Last semester, in Communication Debates and Approaches, we studied a piece of academic text by American academic and political activist Lawrence Lessig. The passage is titled “Free Culture” and looks at “how big media uses technology and the law to lock down culture and control creativity” (Lessig 2004).
When Lessig speaks of a free culture, he’s referring to the creative culture surrounding the media that used to allow one person to develop and build upon the ideas and work of other people. Specifically, Lessig speaks of Americans who worked within the media industry at the beginning of the 20th century, including figures such as Walt Disney, Ub Iwerks and Buster Keaton.
The culture was free at that time as few restrictions were placed on these creative people or their work. Anybody was free to develop the work of another. However Lessig contends that in modern times this creative culture is becoming less free due to the implementation of strict and, in his opinion, absurd copyright laws that restrict artists from using and developing previous work.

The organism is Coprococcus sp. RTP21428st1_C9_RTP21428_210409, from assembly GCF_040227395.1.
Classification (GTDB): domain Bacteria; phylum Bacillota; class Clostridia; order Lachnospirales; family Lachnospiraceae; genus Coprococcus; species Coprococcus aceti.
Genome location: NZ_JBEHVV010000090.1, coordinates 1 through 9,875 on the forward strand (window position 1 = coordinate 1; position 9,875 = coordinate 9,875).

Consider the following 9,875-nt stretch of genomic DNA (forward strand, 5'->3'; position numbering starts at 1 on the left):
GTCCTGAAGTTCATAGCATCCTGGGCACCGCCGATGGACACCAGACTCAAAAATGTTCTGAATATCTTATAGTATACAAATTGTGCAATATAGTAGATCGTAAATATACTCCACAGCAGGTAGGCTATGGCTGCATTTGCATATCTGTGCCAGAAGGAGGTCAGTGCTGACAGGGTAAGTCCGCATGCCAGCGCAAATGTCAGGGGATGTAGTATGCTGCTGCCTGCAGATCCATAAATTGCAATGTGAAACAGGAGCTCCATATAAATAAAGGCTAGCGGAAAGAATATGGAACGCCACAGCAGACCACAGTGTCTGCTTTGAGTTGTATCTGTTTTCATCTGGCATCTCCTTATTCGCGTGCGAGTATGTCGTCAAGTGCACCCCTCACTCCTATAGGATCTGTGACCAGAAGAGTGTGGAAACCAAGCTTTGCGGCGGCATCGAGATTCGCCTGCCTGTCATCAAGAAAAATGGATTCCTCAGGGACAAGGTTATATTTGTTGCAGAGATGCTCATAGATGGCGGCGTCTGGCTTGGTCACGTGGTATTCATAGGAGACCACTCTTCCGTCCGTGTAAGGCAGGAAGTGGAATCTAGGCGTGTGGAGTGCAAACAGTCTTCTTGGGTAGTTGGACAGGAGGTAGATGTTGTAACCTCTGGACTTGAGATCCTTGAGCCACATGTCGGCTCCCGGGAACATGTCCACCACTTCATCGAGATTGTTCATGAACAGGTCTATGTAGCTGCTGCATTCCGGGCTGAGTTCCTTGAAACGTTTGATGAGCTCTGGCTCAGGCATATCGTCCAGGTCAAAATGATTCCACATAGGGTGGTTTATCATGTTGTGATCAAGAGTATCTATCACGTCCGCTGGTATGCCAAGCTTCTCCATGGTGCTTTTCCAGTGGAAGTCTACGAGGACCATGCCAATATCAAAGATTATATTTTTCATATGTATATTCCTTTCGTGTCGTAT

Lessig contends that the introduction of these copyright laws “exploited” (Lessig 2004, pp. 25), and continue to exploit, the public domain for creativity. Thus the restrictions create a “world that celebrates “property”” (Lessig 2004, pp. 28) and inhibit the ability of artists to develop and expand upon the works of others. In Lessig’s view, copyright laws have a negative impact on creativity.
Lessig, L 2004, Free Culture, The Penguin Press, New York, USA.